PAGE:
Leticia Ordaz is familiar to many as a television news reporter and anchor. Add accomplished children’s book author to her list of credits. In September, Ordaz was honored in four categories for her first bilingual children’s book released in March, “The Adventures of Mr. Macaw,” at the 22nd International Latino Book Awards. On Nov. 17, Ordaz’s second bilingual children’s picture book will be released, an autobiography titled “That Girl on TV Could Be Me: The Journey of a Latino News Anchor.”
“I’m excited about the launch of the second book as well because that’s a children’s autobiography based on my story,” Ordaz said.
Ordaz’s second book tells her story: the first in her family to go to college, who didn’t see anyone on TV who looked like her on the news. She was determined to break barriers and one day be on the news.
“It kind of walks you through my journey in small markets to make it to my dream job where I used to intern on the station I grew up watching as a kid,” Ordaz said. “I hope to inspire little kids everywhere, especially from challenged backgrounds, low incomes, children of color to pursue their dreams.”
Ordaz wrote the books and has founded a publishing house to close the glaring disparity between the growing demographics of the Latino population in the United States and the scarcity of books reflecting Latino characters and culture. Only 5% of books published in the country feature a Latinx main character, yet Latinos make up 18% of the nation’s population, and in San Joaquin County, Hispanics comprise 41% of the population.
Ordaz has two young boys that she and her husband wanted to raise in a bilingual household that celebrates their Latino heritage. When she couldn’t find bilingual books to read to them that had positive Latinx characters, she took matters into her own hands.
Big publishers balked at the idea of a fully bilingual children’s book, so she self-published “The Adventures of Mr. Macaw,” which was released in March. The story was inspired by real events stemming from a family vacation in Mexico, where their beloved kite cut loose one day in an approaching hurricane and was found in a palm tree and freed by villagers who banded together to help.
“It gave me an opportunity to show the spirit of villagers and how it takes a village to solve problems and for the community to come together,” Ordaz said. “We’re all the same and we all have big hearts and we all want to help each other.”
The Ordaz’s kept the tattered kite in storage in Mexico until they returned. They repaired the kite with glue and duct tape hoping against hope that it would actually fly. To their surprise, the kite flew higher than ever before on a still day, and the tail formed a complete heart that Ordaz photographed. The kite, which they still have, certainly is magical.
“My kids said, ‘It is magical! Mr. Macaw is real! He’s alive!’” Ordaz said. “It was really cool.”
Ordaz shares her personal tale in “That Girl on TV Could Be Me: The Journey of a Latino News Anchor.” The story is topical as immigrants and women continue to struggle to claim their rightful place in America. Juan Calle’s dynamic illustrations go behind the scenes to show how breaking news is covered in a way no other storybook has done before.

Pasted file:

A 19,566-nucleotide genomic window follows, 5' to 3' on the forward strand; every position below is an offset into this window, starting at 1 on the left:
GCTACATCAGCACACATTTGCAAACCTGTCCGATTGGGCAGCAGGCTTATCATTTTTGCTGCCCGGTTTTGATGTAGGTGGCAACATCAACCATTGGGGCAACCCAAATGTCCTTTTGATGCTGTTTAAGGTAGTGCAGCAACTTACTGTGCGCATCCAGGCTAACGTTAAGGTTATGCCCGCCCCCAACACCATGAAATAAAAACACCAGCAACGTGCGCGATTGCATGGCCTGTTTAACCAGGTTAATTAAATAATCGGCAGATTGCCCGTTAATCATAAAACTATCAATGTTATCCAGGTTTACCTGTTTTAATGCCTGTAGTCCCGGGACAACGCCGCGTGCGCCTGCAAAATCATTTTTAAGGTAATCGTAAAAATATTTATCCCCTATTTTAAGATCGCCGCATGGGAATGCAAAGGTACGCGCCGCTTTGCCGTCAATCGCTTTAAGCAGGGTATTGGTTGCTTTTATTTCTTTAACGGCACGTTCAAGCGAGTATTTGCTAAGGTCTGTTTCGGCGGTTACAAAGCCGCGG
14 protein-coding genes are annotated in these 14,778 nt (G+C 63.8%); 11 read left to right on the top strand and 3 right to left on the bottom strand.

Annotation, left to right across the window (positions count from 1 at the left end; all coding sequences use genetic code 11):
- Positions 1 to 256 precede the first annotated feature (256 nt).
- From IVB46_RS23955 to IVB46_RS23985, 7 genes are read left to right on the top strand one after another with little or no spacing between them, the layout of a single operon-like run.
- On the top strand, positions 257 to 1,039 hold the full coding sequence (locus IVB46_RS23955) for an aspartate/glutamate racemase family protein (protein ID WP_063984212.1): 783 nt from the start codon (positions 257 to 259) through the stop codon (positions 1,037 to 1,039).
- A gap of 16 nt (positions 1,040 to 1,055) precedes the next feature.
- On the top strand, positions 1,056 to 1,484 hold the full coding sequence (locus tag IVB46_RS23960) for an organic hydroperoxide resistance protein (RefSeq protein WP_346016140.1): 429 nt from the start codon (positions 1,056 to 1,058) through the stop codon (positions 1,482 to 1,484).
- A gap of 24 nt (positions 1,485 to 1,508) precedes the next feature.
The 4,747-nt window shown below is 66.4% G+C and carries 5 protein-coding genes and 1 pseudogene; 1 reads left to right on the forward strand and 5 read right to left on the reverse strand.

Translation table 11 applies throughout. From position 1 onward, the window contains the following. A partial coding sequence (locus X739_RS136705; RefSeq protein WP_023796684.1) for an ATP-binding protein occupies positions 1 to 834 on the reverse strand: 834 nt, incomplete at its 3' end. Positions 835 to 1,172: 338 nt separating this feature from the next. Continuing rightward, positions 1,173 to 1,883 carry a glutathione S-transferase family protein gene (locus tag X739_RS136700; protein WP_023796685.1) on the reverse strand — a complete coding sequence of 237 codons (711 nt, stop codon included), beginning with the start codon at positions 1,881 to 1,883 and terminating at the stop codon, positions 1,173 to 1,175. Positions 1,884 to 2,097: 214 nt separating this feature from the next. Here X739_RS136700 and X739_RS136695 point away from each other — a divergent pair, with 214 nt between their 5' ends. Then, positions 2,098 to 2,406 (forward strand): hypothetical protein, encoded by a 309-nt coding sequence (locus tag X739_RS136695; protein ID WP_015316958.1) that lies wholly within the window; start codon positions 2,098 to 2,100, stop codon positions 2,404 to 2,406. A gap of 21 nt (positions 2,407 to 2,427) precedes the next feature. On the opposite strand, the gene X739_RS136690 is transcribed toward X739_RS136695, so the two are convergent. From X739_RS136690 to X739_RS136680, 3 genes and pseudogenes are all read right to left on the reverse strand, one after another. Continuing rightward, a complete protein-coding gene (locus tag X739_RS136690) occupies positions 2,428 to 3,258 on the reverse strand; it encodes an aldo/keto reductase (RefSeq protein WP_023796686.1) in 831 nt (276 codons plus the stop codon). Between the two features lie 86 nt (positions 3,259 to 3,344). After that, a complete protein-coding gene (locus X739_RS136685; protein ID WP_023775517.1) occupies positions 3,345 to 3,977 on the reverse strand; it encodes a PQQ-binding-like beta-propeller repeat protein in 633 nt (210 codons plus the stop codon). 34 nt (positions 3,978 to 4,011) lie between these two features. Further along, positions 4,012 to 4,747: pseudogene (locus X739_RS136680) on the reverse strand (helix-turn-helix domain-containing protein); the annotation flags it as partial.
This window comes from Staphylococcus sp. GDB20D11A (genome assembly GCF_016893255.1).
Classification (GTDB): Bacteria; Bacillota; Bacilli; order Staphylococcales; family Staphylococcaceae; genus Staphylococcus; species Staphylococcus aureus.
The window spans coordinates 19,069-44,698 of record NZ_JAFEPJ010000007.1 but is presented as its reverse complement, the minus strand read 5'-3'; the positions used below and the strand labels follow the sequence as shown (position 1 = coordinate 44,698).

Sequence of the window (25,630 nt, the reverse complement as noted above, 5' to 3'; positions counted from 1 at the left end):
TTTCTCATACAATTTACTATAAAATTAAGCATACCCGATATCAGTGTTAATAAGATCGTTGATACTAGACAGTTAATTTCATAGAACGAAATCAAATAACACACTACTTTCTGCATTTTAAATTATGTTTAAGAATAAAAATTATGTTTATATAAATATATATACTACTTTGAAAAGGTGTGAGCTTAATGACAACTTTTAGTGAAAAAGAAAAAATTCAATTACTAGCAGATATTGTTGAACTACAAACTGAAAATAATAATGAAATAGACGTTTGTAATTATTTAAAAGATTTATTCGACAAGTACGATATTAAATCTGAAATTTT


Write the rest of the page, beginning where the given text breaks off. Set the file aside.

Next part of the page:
The daughter of hard-working farm laborers, Maria and Primo Ordaz, Leticia is the first in her family to graduate from college. “I was determined to be the first in my family so my cousins and other people could follow as well,” Leticia said.
Ordaz grew up in the tiny agricultural town of Galt in Sacramento County and graduated from Galt High School and California State University, Sacramento, with a degree in communications and a minor in government. Ordaz interned at KCRA 3 in Sacramento while studying at Sacramento State. She joined the station as a general assignments reporter in 2003 and anchors weekend mornings on KCRA 3 and reports weekday mornings on KCRA 3 and KQCA My58.
Ordaz started her career as an anchor and reporter at KENV-TV in Elko, Nevada, and previously was a general assignments reporter at KGET-TV in Bakersfield and KMPH-TV in Fresno.
Kids will be inspired by Leticia’s educational, funny, and poignant experiences. Parents will appreciate the perspective of a working woman and Latinx role model. Teachers and librarians will value the bilingual translation in Spanish and glossary of TV terms.
Ordaz bases some of her characters on her family. In “Mr. Macaw,” her mother is the captain of a ship because Ordaz wanted a strong character like her, and her father is a paletero because he loves popsicles. Both are characters in her second book as well.
Ordaz said she has been thrilled by the positive response her books have received, especially when she reads them to hospitalized children around the world during her virtual visits.
“My books have actually brought tears to kids during my readings and saying, ‘Those kids look like me,’” Ordaz said. “It’s been a pretty phenomenal experience to open kids’ eyes that, yes, they can be authors and their stories matter and they can have a fun story about them in a book.”
Leticia and her husband have two boys: Maxton, 9, and Bronx, 6. Her hobbies include yoga, going to musicals, traveling, spending time with her family and friends, and trying new food. Leticia is a member of the National Association of Hispanic Journalists, and California Chicano News Media Association. She is fluent in Spanish.
Ordaz has her own publishing company, Cielito Lindo Books and hopes to add titles from other authors. Her books can be purchased at cieltolindobooks.com, as well as through major retailers such as Amazon, Walmart, and Barnes & Noble. “The Adventures of Mr. Macaw” can also be found at libraries, such as the Sacramento Public Library.